Meat nuts and grains are phosphorous dominant foods, when over consumed they leach calcium from the body, hence the advent of the dairy industry for western high meat/grain consumption, pasturized dairy is toxic and a bad souce of calcium though. Raw cheese is yumi good;) I don't really think anyone in the us can not get enough phosphorus from their diet so here are some potent calcium souces I haven't mentioned-sea veggies-dandelion green-beet green-wetercress-raw olive-collard-sum choy-parsely-lettuce-mustard green-orange(seeded) is highest of fruits other than olives. Wheew! Still with me?
    Protien misconceptions-Imagine a newborn doubling its size in a few months on breast milk, that milk is only on average 2% protein! It's a fat dominent food!
    Protein theory states you need flesh protein to build flesh protein, but a gorilla eats 80% greens and sustains 400+ pound muscular body with a similar diegestive system to ours. Meats are very acid forming and hard to digest so be sure to eat greens/cultured veggies with meats to balance acidity and help convert amino acids.
    Some good protein sources(other than meat) Hemp seed(only seed free of enzyme inhibitors, contains edestin mabey most bio- available form of protein. also contains youthening sulfur bearing amino acids and unique array of minerals) Spirulina (contains complete amino acids-highest concentration of protein on earth-100 gams of spirulina has 60 grams of protein! Many others(sorry running out of steam!)
    Minerals are essential for burning fat, without enough minerals your body stores fat instead of burning it for energy. Best source of minerals are raw greens and sea veggies though sprouted grains are great too, but acid forming.
    Wow! I'm really rambling:) I guess all I could have really added to what KImi said is juice 2lbs of greens a day and eat lots of sea veggies such os kelp(kombu), dulse ect. I cook sea veggies into my sprouted grains to boost the minerals already there.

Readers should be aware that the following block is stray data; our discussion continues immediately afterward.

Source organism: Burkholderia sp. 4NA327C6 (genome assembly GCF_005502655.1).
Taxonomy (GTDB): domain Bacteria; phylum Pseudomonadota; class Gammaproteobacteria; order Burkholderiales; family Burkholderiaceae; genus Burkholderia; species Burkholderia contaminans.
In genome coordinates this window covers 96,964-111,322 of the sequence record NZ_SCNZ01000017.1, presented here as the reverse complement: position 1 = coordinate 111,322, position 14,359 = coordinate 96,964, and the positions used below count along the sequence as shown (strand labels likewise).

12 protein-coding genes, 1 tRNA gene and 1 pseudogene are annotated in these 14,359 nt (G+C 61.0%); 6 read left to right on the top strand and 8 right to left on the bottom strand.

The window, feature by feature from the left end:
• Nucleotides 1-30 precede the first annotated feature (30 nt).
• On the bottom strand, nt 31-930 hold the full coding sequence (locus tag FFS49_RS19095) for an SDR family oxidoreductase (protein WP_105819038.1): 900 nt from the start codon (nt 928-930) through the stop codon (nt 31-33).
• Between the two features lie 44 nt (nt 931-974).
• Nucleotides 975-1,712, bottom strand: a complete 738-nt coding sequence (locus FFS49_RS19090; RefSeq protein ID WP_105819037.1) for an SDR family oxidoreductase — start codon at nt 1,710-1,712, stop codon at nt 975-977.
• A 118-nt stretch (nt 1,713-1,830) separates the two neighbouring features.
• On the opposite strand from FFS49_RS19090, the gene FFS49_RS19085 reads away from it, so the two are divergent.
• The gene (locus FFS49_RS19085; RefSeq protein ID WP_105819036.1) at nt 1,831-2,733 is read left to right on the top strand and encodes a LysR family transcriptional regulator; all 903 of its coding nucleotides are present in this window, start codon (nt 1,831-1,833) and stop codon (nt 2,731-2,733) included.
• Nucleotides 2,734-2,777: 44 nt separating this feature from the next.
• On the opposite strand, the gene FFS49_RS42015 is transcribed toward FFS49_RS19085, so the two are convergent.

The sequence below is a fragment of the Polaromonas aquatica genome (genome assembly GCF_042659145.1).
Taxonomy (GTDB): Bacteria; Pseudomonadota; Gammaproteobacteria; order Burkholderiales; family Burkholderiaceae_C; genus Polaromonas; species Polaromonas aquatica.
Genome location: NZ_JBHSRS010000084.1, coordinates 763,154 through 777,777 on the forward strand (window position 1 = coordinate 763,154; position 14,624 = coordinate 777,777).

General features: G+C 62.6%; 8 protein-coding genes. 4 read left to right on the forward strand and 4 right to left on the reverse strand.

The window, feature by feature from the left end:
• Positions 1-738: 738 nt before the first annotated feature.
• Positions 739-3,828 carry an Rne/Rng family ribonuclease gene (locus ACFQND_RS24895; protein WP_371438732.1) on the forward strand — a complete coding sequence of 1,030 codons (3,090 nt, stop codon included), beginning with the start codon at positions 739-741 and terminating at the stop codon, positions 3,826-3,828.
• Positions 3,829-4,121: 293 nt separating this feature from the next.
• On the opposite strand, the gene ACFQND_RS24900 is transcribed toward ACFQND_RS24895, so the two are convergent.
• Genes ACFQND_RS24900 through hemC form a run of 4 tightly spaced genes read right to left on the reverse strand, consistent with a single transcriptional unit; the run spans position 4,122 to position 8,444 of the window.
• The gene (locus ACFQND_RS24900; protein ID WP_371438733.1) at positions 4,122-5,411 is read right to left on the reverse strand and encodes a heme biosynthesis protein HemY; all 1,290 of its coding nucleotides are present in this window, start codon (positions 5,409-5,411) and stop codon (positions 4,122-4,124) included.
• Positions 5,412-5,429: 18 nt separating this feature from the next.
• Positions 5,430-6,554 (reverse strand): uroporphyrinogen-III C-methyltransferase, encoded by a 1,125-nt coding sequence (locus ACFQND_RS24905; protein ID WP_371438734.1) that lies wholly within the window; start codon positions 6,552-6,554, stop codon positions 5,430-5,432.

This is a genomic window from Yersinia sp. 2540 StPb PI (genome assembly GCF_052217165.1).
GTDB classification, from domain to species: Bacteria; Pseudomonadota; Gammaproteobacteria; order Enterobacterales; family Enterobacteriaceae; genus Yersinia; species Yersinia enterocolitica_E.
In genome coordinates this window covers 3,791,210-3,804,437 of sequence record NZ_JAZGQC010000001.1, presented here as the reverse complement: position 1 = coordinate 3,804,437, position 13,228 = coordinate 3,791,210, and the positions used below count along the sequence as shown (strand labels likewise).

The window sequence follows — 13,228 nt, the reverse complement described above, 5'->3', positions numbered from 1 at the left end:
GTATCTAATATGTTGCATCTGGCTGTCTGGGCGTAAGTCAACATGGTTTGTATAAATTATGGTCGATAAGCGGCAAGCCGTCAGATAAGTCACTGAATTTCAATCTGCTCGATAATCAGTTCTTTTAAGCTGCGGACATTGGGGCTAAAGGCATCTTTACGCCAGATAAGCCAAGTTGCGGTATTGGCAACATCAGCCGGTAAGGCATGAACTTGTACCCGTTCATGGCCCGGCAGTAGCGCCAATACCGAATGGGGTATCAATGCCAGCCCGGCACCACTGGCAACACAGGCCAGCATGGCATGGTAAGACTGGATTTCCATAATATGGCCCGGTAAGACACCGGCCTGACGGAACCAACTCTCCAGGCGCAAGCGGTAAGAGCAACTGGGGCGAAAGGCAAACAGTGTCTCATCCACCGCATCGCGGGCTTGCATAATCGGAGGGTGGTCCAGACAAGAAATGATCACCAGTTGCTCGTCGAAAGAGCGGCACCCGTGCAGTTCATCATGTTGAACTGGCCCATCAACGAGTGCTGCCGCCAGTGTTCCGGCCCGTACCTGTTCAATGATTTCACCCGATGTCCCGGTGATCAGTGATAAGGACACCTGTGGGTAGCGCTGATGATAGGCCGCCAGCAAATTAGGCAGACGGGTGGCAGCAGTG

Berries are soo awesome too! They can be used to treat depression and boost mood and energy. Make some of Kimi's smoothies!
    I highly reccommend David Wolfe's sunfoods success system, don't be turned off by the fact he is raw vegan as that is not a lifesyle for everyone, but the info he's compiled is substantial and he's done his homework.
    Hope I added something good to another great post by Kimi!
    And thanks to all the dedicated mothers out their, your patience and determination shapes the world in ways men only strive for.
    Without your soothing waters the fire of men would burn the world up! Much respect<3

  10. annie says

    Thank you for this! I am almost 20 weeks along with our second child and our family is just beginning to not only re-evaluate our eating habits and intake but to actually change them. We haven’t gotten very far along but we are making some progress. πŸ™‚ I so appreciate your blog and posts like this with practical help and insights.

    I had a quick question about the coconut oil. We’ve been contemplating ordering some but haven’t made the investment yet. I read somewhere (maybe here?) that if you aren’t used to it, coconut oil can cause your body to go into a sort of detox. Since I’m pregnant, that’s not so good. How would I work the oil into our diet wthout overdoing it? It seems the smallest trace of something new has big effects on my pregnant body.


  11. Kimi Harris says

    Hey Spencer,

    What GREAT info. Thank you for so graciously giving your input, as I think that it was very helpful. It was so nicely said, too. πŸ™‚

    I would love to hear some more ideas about how to eat sea vegetables, because I am trying to add more in to my diet. Any more ideas for me?

    Hey Annie,

    Thanks for the comment! It is definitely a process changing to more nourishing ways of living, so it’s okay to take it step by step (that’s how I did it! And I was pregnant for a lot of it too.).

    That’s a great question about the coconut oil. It is true that it could make you detox if you take too much, it doesn’t usually happen ( it didn’t to anyone in my family or any of my friends), but I do know of a few people (from online friends) who started feeling the effects of detoxing after adding it in. I would just start really small, 1/2-1 teaspoon per day to get your body used to it. My feeling is that you should be fine, as long as you don’t suddenly add a large amount in. πŸ™‚

  12. Caitlin says

    Hi Kimi,

    I have read in Nourishing Traditions that prenatal vitamins arent highly recommended due to synthetic vitamin A found in most prenatal vitamins. I however would still like to take one for the folic acid, iron and other vitamins that I usually lack after looking at blood test. I was wondering if you used one while pregnant and if you had any brand recommendations for one. Thanks so much!

Leave a Reply

Your email address will not be published. Required fields are marked *